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The moral obligations of physician executives.

A problem has developed for increasing numbers of physicians who assumed executive roles, especially physicians in nontraditional settings. Medical codes of ethics have generally failed to recognize competing values and moral conflicts inherent in health care rendered in different organizational settings, including private practice.

For example, the American Medical Association (AMA) Principles of Medical Ethics provides norms for treating patients, but provides little guidance for physician executives in terms of helping their organizations comply with legal and regulatory requirements, avoiding litigation, improving productivity and quality and building organizational trust and integrity.

When conflict exists between the needs of the organization or society and the needs of patients, the physician executive is left in a lurch, compelled only by an ongoing commitment to the needs of patients.

Using myself as an example--a psychiatrist employed in the pharmaceutical industry--there are at least five distinct sets of ethical principles I could follow:

1. AMA Principles of Medical Ethics

2. AMA Principles of Medical Ethics With Annotations Especially Applicable to Psychiatry

3. AMA Principles of Medical Ethics With Annotations Especially Applicable to Psychiatric Administrators

4. American College of Healthcare Executives (ACHE) Code of Ethics

5. American Academy of Pharmaceutical Physicians (AAPP) Code of Ethics for the Practice of Pharmaceutical Medicine

The smorgasbord of offerings places physician executives squarely at the crossroads of ethical uncertainty. On one hand, an organization's code of ethics may be irrelevant to a physician executive's job or work setting. Again, using the pharmaceutical industry as an example, many pharmaceutical physicians adhere to the AAPP code of ethics, which basically guides ethical decision making related to patients (subjects) in clinical trials, but not to patients seen in clinical practice.

On the other hand, some codes of conduct may conflict with one other, making it impossible for a physician executive to choose a proper course of action when faced with an ethical dilemma or, worse yet, forcing him or her to resign from the job (or from the professional organization whose ethical principles can no longer be followed in good faith).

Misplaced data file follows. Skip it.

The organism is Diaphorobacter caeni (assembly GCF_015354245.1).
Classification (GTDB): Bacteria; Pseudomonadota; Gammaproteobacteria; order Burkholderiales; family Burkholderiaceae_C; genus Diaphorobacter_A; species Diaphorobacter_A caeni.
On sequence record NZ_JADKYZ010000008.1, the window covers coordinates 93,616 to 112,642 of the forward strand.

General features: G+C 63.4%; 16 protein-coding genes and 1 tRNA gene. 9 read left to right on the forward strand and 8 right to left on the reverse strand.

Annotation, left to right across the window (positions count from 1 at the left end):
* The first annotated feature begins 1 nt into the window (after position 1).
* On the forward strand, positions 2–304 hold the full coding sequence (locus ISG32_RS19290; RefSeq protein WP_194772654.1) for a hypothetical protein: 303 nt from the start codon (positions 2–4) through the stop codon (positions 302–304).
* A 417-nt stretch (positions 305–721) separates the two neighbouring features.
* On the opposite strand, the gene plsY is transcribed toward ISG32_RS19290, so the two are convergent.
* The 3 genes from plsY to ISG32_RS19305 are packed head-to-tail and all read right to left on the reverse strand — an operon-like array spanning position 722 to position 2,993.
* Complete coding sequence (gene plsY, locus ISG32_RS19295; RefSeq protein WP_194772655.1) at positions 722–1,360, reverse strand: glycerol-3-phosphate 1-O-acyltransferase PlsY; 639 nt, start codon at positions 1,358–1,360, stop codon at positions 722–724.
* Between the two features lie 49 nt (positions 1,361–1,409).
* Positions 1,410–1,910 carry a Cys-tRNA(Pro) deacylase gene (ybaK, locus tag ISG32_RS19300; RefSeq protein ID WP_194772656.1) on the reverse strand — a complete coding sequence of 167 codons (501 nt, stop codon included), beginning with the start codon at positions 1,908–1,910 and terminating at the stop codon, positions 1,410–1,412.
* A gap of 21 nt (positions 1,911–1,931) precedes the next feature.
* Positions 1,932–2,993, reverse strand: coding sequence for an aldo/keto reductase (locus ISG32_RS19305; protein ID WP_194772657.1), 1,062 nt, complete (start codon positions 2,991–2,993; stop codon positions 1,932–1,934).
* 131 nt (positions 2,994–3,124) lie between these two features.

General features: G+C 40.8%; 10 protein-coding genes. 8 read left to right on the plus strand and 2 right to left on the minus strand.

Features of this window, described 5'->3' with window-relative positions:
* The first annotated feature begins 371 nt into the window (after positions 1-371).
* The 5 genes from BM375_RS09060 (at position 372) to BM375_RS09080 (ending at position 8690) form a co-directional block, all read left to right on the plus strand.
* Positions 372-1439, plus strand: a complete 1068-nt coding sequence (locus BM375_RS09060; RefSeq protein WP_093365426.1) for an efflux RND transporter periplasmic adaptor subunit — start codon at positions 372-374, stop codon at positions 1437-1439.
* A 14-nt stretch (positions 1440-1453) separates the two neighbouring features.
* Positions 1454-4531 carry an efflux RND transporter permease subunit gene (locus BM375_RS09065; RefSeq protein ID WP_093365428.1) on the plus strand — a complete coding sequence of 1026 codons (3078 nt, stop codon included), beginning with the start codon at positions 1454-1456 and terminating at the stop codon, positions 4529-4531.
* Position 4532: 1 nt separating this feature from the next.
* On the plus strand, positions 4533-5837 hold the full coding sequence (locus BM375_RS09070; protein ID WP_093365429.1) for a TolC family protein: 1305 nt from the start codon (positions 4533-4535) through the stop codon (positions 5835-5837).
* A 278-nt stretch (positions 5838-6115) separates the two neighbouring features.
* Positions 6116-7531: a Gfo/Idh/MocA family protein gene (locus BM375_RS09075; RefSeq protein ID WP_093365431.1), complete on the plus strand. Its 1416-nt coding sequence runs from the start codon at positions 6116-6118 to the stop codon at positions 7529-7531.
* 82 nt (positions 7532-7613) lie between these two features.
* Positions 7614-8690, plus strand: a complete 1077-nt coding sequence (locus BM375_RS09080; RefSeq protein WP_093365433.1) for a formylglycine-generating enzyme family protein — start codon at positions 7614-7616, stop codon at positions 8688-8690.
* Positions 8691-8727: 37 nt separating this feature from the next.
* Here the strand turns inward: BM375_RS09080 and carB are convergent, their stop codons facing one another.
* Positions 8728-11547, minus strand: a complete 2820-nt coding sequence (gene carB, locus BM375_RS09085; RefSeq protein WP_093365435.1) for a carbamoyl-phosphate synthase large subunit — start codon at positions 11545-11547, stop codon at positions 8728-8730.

When a physician's organizational role collides with the ethical tenets of a professional society, a problem may also occur for ethics committees whose job is to adjudicate complaints of unethical behavior.

APA code

For example, many years ago, a district branch of the American Psychiatric Association (APA) struggled to reach a decision in a case brought against two psychiatrists.

The complaint alleged that, by conducting insurance reviews with the attending physician without the patient's written consent, the psychiatrists were behaving unethically.

The committee was uncertain whether the APA code of ethics even applied to the psychiatrists, as the code was originally written for practicing psychiatrists and predated the era of managed care. (Indeed, it remains controversial whether physicians working in an administrative capacity for managed care organizations are practicing medicine and liable for their decisions.)

The psychiatrists were exonerated, and later an addendum to the APA's code of ethics was incorporated to clarify existing standards for psychiatrists practicing in "organized settings."